The project is an agricultural experiment station and gene bank that is included in the Institute of Plant Industry in St. Petersburg.
Started as one of the first seed banks out of 11 that Vavilov created across the former Soviet Union, it contains an extensive collection of more than 5000 varieties of fruits and berries. The collection survived the 28-months Siege of Leningrad during World War II, when several botanists starved to death rather than eat the collected seeds. The institute houses one of the world's largest collections of seeds and planted crops, it includes almost a thousand types of strawberries from more than 40 countries, blackcurrant varieties from 30 countries, 600 apple types from 35 countries and more than a hundred varieties each of gooseberries, cherries, plums, red currants, and raspberries.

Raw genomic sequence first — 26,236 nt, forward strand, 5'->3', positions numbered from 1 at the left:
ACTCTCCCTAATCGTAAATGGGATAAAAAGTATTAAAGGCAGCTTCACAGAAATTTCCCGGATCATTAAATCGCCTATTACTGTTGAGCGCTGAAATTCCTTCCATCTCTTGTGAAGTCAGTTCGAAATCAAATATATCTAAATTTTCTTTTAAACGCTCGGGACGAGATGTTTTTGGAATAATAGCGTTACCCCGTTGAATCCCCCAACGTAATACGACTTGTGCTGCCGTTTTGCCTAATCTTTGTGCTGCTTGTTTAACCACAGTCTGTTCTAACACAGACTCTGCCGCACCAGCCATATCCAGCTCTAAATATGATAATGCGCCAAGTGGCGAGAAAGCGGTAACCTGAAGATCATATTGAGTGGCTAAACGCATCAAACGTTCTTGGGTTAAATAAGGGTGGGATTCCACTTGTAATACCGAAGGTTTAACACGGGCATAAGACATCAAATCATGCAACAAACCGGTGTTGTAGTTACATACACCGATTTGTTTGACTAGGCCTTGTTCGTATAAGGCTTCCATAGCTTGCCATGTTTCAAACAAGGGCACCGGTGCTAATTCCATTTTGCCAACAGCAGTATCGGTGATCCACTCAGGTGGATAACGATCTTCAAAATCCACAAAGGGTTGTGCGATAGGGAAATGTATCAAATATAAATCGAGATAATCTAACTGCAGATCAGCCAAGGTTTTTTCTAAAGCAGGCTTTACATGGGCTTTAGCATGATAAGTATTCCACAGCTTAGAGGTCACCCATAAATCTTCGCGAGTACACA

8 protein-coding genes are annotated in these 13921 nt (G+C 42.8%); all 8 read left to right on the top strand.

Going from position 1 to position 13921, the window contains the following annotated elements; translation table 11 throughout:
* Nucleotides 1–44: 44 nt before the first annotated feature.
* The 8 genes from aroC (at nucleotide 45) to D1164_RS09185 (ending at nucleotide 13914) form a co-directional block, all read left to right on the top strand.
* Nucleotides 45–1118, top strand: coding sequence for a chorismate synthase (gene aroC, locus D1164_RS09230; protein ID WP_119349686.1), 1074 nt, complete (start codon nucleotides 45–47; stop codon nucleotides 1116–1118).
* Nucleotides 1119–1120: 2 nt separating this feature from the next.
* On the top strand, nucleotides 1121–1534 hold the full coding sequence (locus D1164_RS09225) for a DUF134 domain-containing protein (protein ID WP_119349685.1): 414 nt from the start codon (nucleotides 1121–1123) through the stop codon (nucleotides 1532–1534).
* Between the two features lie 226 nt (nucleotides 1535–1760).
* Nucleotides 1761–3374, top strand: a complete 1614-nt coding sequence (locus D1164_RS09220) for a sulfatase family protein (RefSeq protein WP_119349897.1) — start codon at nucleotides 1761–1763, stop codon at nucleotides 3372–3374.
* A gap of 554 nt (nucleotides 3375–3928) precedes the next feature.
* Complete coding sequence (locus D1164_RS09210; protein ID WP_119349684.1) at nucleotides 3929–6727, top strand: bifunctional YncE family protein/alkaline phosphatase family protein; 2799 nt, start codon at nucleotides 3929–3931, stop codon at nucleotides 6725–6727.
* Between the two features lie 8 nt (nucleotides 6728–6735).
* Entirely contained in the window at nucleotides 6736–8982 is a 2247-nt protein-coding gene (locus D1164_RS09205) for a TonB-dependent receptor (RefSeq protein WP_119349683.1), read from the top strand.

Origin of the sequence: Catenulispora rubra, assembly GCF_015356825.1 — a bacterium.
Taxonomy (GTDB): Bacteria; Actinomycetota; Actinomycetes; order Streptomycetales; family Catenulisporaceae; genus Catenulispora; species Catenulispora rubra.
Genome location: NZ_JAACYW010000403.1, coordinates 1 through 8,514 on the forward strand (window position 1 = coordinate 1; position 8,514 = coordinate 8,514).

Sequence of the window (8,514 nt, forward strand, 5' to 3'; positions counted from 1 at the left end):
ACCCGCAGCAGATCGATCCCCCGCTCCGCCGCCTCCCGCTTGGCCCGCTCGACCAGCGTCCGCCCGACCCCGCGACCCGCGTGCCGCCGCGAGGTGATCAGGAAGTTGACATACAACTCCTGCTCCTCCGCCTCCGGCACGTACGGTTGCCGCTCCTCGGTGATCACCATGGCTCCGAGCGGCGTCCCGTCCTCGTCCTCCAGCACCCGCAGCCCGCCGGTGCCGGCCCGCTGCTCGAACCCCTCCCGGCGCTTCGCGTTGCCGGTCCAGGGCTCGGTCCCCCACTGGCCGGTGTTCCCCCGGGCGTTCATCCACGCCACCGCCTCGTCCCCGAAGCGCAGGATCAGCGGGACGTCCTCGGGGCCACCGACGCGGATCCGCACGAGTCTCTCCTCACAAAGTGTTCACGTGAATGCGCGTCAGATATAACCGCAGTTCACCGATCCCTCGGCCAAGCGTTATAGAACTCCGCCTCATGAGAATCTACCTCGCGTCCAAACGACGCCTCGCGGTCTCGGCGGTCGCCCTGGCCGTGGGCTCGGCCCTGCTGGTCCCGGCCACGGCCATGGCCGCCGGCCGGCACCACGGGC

To preserve seeds for the future, for the study and improvement of wheat, corn, and other cereal crops.
These varieties are needed to provide genes to protect commercial varieties against new threats ranging from pests to climate change. The station was established with the idea that seed banks are repositories of plant diversity that could be used to breed new varieties in response to threats to food production.
His theories and the seed bank itself have been used as resources for numerous studies.
N.I. Vavilov Research Institute of Plant Industry
Nikolai Vavilov, botanist, scientists, students